One more note - at a philosophical level. Elliott waves predict that at any given time, when a major turn (and even some more minor turns) in a market is due, the more major it is, the more people think that the market is going in the other direction (in other words, Elliott wave theory predicts highs at times when the market is up and people are expecting it to go higher and lows when the market is down and people are expecting it to go lower). In other words, Elliott waves predict markets to go in directions when only a small minority of people are expecting that new direction. And that dynamic, that people are usually wrong at the major turning points, is why most people do not make money in the markets and also why wealth gets concentrated more and more as time goes on until the social unrest that is ultimately predicted by Elliott waves (during the big downturns) happens.
After the experience of the 1970's, which the baby-boomers who currently run the world experienced as young people, the baby boomers decided they never wanted to experience something like that again, so a law against recessions was passed (actually, more specifically, it is a law calling for full employment at low inflation). It was not enforced immediately after it was passed (in 1978) because right about that time, consumer price inflation really took off and so it was decided that that had to be dealt with first, and it was, with high interest rates and a recession (but a common myth is that Paul Volcker did the high interest rates; actually, they would have happened anyway, the Kondratieff wave predicts that, the central bank was just cooperating with it, and I deal with that in my model).
The high interest rates of the late 1970's/early 1980's brought on the transition from the stagnation phase of the current Kondratieff wave to the plateau phase - and so in the early 1980's, the economy started taking off again. It was not until then that enforcement of the law against recessions was possible, and not until the stock market crash of 1987 that doing so was regarded as needed, and even a good idea (in the context of the current moment). So that is when the law was first enforced - and attempts at it (mostly successful until the fall of 2008) have continued ever since.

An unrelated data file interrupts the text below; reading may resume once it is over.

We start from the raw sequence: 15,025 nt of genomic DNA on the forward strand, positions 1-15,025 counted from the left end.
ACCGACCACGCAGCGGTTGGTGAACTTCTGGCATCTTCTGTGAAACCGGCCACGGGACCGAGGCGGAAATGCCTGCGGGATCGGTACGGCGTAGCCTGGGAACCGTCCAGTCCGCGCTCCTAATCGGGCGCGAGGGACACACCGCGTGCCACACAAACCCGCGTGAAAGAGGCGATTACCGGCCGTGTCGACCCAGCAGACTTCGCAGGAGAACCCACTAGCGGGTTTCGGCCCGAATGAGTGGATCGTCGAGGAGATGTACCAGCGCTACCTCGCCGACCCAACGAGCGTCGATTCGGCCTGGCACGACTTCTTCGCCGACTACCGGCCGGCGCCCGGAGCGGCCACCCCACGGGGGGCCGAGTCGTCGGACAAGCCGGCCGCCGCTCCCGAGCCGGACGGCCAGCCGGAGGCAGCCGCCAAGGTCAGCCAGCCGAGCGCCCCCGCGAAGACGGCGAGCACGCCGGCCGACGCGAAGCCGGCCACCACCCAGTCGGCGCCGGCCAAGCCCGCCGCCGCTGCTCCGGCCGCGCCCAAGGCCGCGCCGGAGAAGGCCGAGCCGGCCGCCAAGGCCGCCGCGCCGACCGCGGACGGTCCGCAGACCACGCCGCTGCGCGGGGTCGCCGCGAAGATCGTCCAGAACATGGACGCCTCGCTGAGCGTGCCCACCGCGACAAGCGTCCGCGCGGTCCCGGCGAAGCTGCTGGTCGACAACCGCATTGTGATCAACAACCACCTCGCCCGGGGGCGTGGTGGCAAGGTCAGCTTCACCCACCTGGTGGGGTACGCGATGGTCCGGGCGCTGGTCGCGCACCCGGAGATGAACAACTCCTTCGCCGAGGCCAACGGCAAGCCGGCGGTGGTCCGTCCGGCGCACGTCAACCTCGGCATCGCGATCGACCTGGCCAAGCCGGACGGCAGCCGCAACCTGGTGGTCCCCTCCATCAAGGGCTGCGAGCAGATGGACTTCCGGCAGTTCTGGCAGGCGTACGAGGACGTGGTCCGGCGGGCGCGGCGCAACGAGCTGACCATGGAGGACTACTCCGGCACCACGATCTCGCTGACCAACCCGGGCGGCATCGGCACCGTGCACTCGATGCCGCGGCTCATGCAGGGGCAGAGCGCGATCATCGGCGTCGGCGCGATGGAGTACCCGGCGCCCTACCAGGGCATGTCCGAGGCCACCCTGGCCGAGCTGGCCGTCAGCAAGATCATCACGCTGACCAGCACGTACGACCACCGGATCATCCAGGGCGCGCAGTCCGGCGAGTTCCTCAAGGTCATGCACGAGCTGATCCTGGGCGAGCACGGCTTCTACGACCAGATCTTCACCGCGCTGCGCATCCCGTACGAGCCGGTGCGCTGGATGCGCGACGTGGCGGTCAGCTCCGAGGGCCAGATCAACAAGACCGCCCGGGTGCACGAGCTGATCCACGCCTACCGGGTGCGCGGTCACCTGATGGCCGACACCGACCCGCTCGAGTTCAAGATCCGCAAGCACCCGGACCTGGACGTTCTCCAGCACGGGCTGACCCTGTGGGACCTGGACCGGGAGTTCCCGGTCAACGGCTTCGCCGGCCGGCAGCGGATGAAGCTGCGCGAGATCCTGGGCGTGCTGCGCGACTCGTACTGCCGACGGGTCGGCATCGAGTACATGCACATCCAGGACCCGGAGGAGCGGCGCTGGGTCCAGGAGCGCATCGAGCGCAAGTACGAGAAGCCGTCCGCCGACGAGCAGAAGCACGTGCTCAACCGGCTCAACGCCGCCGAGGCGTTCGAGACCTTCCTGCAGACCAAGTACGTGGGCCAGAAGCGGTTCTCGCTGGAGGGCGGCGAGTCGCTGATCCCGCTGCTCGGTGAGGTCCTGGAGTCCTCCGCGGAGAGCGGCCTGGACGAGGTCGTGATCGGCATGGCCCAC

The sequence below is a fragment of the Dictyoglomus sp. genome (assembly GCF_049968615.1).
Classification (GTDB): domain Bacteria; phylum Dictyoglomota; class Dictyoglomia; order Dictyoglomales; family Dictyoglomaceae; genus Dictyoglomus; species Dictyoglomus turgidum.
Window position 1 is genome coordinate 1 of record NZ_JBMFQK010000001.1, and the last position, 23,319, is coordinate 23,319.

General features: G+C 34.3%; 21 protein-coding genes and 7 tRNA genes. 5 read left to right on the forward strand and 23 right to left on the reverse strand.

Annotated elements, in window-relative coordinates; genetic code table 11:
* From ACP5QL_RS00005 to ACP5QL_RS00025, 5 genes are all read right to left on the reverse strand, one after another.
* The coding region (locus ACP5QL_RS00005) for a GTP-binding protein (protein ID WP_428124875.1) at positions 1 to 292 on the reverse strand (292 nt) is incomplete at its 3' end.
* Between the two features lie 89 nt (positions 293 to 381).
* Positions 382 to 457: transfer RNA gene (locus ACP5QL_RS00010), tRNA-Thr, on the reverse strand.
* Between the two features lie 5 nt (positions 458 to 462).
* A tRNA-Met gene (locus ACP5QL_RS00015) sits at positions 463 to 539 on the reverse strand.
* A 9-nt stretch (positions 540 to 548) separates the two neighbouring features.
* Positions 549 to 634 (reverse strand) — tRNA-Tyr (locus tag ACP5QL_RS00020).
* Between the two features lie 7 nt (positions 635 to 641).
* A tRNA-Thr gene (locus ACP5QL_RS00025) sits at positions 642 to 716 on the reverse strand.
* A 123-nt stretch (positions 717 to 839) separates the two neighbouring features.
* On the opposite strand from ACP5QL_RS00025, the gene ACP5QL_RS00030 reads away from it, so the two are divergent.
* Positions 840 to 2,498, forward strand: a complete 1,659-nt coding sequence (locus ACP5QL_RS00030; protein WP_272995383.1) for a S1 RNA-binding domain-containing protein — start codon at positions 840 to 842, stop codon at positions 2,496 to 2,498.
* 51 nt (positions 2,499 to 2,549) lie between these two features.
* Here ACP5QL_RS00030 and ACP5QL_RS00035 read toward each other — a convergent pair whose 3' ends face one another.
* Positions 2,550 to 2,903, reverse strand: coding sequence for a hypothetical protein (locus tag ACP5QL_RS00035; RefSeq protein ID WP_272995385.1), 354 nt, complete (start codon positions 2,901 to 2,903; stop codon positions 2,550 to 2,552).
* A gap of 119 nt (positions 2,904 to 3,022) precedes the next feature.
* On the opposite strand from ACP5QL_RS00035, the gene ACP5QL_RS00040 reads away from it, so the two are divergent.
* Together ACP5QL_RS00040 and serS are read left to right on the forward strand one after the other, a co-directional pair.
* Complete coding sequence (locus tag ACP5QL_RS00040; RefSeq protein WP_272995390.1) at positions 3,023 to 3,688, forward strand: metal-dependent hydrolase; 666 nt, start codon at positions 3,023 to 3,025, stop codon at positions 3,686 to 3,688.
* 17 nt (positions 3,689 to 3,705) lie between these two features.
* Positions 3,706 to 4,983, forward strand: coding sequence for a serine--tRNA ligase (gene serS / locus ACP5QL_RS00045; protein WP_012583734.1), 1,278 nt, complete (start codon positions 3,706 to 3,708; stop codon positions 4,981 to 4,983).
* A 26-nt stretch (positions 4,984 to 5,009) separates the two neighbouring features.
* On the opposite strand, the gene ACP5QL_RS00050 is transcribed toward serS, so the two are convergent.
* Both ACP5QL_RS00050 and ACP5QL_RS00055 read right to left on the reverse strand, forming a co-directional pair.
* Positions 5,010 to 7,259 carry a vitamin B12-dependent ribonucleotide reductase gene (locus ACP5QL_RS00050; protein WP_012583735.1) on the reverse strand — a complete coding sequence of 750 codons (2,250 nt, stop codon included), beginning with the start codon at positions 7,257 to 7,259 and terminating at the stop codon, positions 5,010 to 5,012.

One of the points of the effort (at least from the point of view of the average person, not so much from the point of view of the central bank, which was just trying to keep the economy going) was to try to eliminate the phenomenon that most people do not succeed at investing (in the long run) because they do the wrong moves at all the major turning points. The thought was that the way to eliminate the problem was to force the economy to go up all the time, thus having a context in which the stock market would be going up much of the time, as well. And that is how people have invested for the past 25 years and thought they were OK.
The problem is that this is simply impossible to keep going forever - and so when the system gets to the point where it is ready to go down no matter what, more people than ever end up (by the delay) being invested in the wrong direction and, in fact, expecting the direction they have been seeing all those years to continue, thereby resulting in a situation where the maximum number of people are invested to the maximum extent in the wrong direction when the turning point finally comes - thus resulting in major losses, which is exactly what we saw when the economy and stock market went down hard in the fall of 2008. (Note: People lost a lot of money in the early 2000's major stock market downturn, too - but the economy did not go down and so people maintained more confidence, which resulted in all the more fully investing in time for the stock market crash of fall 2008, thus the major losses at that time.)
Now, people are hoping that we are coming back up again - but since it is just (another) bear market bounce, and even a much smaller one than the previous one, a lot more people are going to get burned, and a lot more quickly this time. That is one of the reasons why I am predicting mass bankruptcies - because the amount of money that is actually available to people will go down dramatically, drastically, and so spending will go way down (in addition to the phenomenon of people being spooked by the renewed economic and stock market downturns and therefore cutting way back on spending on that basis alone, even if they still have money). That is why I am making the predictions that I am - but the more formal, model-based reason, and evidence, for my prediction is the combination of the Kondratieff wave, Elliott waves, and the law against recessions (a law which cannot be enforced forever), together with Austrian economics, which makes clear why the Kondratieff wave and Elliott waves work and why the law against recessions can't be enforced forever.